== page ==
Au Pairs Positive About Danish Eldercare Au Pair

Au pairs mostly positive about ‘eldercare au pair’ rule change, but wouldn’t say no to more  language lessons and money

Elderly couples with live-in au pairs could soon be a feature of Danish society as the result of rule changes introduced last month by Søren Pind, who is both the immigration minister and the development minister.

The announcement of the change – which also includes stretching au pair stays from 18 to 24 months – set off a lively row between politicians and pundits.

Under the change, retired couples who do not need special nursing care can now invite a foreign au pair, between the ages of 17 and 30, to live with them and do 18-30 hours per week of cleaning, cooking and shopping in exchange for room and board and a minimum of 3,050 kroner per month.

Opponents claimed the change exploits a tradition intended to be a cultural exchange between equals (a sort of ‘student exchange’ with light housekeeping and babysitting on the side) and instead makes it a blatant import of migrant workers who are paid at one-third to one-quarter the going rate for domestic work.

But amidst the political slings and babble from both sides on the controversial topic, the opinions of au pairs themselves were barely heard.

The Copenhagen Post therefore asked seven au pairs currently working in Denmark what they thought about the rule changes. Their reactions were surprisingly less polarised than the political debate would suggest and generally enthusiastic for the rule changes.

“I think it was a very positive change in the au pair rules,” said Fernanda Paiva from Brazil. “Especially if the au pair doesn’t like working with kids, but still wants to try this experience.”

An au pair from the Philippines, who asked to remain anonymous, agreed.

An opinion survey by Berlingske newspaper last week showed significant interest among Danes in so-called ‘eldercare au pairs’. Some 28 percent of those polled, in all age groups, said they could imagine having an au pair when they retired. Many surveyed said elderly couples could use the help with cleaning, cooking and gardening – “but also talking,” according to 73-year-old Amager resident Ingrid Slott.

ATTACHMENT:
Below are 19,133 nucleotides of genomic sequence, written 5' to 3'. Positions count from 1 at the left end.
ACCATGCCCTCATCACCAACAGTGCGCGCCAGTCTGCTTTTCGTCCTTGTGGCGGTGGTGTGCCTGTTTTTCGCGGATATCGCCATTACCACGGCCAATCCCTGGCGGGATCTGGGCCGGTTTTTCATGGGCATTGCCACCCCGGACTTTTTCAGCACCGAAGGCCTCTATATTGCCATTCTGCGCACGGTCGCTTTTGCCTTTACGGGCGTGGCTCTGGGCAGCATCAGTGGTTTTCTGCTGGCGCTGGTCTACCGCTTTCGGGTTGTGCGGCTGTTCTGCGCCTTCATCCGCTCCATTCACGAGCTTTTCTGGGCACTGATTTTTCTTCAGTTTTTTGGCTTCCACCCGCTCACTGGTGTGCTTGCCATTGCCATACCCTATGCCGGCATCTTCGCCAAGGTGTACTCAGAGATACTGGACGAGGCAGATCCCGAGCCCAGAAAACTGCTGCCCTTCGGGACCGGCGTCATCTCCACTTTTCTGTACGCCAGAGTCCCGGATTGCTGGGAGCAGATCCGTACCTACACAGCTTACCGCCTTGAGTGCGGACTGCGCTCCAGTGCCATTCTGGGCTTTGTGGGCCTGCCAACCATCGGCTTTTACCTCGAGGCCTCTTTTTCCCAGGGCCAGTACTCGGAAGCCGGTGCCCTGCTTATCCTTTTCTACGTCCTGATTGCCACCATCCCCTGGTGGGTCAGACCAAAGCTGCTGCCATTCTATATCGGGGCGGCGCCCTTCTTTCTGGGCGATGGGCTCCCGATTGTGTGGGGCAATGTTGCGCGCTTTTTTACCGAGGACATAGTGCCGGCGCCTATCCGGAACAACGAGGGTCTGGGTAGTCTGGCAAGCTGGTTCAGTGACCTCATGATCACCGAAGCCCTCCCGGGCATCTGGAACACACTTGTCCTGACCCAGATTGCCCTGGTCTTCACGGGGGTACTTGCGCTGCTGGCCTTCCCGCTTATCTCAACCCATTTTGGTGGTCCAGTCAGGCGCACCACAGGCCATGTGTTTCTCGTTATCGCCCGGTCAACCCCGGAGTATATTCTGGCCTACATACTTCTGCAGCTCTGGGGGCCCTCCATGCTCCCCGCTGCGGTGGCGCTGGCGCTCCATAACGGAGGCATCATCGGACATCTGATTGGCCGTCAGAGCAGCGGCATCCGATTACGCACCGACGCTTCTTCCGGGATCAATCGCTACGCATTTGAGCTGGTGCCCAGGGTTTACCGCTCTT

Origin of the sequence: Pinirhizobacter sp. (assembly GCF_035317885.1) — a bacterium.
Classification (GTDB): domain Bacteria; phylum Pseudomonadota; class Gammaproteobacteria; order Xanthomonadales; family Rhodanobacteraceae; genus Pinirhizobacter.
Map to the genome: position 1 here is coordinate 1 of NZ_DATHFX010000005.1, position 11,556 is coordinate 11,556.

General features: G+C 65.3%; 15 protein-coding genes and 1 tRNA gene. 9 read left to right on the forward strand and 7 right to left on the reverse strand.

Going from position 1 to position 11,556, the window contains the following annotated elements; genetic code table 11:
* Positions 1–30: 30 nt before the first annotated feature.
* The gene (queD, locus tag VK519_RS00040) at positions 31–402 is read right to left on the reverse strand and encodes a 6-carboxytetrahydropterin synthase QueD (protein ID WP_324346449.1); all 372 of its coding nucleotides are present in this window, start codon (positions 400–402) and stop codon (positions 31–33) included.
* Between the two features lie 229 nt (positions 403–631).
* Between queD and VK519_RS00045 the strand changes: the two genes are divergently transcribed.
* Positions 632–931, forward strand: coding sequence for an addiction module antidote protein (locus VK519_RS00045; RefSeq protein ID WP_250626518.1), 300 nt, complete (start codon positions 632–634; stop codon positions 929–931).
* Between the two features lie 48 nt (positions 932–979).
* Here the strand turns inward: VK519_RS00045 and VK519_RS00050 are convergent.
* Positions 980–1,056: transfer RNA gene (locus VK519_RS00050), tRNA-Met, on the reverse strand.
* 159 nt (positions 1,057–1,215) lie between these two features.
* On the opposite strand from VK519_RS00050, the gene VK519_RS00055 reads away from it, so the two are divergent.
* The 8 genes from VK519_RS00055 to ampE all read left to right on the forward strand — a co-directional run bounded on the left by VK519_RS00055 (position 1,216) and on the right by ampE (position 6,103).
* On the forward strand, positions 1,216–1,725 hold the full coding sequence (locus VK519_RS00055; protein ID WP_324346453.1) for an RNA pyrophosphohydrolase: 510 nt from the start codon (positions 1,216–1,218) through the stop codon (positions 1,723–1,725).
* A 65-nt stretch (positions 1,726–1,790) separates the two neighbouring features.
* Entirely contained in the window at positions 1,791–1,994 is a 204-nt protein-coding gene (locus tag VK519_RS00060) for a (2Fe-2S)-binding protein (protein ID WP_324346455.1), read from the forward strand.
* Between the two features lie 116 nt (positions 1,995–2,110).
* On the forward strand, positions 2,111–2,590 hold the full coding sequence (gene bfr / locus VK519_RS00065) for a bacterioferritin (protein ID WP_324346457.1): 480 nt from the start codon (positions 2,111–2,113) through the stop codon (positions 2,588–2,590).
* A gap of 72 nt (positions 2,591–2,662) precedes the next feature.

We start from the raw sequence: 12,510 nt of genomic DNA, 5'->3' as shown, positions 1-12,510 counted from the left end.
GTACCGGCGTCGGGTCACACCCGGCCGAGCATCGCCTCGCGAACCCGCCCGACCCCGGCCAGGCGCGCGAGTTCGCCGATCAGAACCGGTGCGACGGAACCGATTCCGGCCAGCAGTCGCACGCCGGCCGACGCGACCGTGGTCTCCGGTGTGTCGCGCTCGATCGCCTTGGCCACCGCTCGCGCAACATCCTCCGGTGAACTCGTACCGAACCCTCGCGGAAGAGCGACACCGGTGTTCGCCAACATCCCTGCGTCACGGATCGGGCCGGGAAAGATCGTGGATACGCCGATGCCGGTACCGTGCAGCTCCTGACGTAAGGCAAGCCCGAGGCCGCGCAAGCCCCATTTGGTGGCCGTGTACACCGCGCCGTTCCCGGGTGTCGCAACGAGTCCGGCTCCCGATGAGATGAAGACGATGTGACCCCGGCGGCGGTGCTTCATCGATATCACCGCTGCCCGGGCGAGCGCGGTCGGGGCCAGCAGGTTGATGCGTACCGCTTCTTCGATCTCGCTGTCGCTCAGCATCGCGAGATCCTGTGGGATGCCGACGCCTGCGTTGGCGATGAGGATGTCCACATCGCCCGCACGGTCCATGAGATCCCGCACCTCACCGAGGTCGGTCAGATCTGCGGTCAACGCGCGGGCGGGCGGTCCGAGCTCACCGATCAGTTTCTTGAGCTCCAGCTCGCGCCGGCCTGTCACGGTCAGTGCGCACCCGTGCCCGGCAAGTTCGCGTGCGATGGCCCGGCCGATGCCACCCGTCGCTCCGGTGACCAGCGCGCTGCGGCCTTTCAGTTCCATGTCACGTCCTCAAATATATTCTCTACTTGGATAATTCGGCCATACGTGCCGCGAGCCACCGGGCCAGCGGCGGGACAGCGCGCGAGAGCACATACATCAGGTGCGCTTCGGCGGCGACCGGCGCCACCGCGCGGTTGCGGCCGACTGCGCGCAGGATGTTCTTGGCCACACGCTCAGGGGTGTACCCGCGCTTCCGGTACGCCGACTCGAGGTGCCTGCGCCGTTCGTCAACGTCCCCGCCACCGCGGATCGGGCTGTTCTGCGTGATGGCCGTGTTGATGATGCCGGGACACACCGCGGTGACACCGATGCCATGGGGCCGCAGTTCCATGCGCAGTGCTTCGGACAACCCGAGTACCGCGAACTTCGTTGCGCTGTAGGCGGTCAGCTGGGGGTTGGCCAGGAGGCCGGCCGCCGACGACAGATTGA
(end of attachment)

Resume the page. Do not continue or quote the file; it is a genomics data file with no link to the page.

“I would take [the au pair] to art exhibitions and go to the theater. I think it would feel very safe to have another person with me,” Slott added. “My first thought, when I heard of the rule change, was that old people have a lot more time to talk with an au pair than busy young families with children do.”

Helle Stenum, a Roskilde University researcher whose specialty is au pairs and migration, told Berlingske that the rule change allowing for eldercare au pairs could as much as double the demand for au pairs in Denmark.

The overwhelming majority of au pairs here today are young woman from the Philippines. Out of 2,649 au pair visas issued last year, over 80 percent went to Filipinos. The long move is not always easy.

“Being miles away from our loved ones and families back in our country of origin is not so easy, but if we stay in a nice and happy family, I can say that there’s nothing to be sad about,” said Aleli Andog from the Philippines.

Babaylan-Denmark, a network for Philippine women in Denmark and throughout Europe, has been working to improve conditions and opportunities for Filipino au pairs for more than seven years. The network’s founder, Filomenita Mongaya Høgsholm, was also positive about the changes to the au pair rules.

“My assessment is that the rule changes are a good thing for the au pairs. That is what I have heard from the au pairs,” Høgsholm told The Copenhagen Post. She added that au pairs who live with elderly couples “probably will have easier work. Normally it is with small children. If you look at the nanny portion, it is a really big responsibility. With the elderly, it will mainly be cleaning, shopping, and cooking.”

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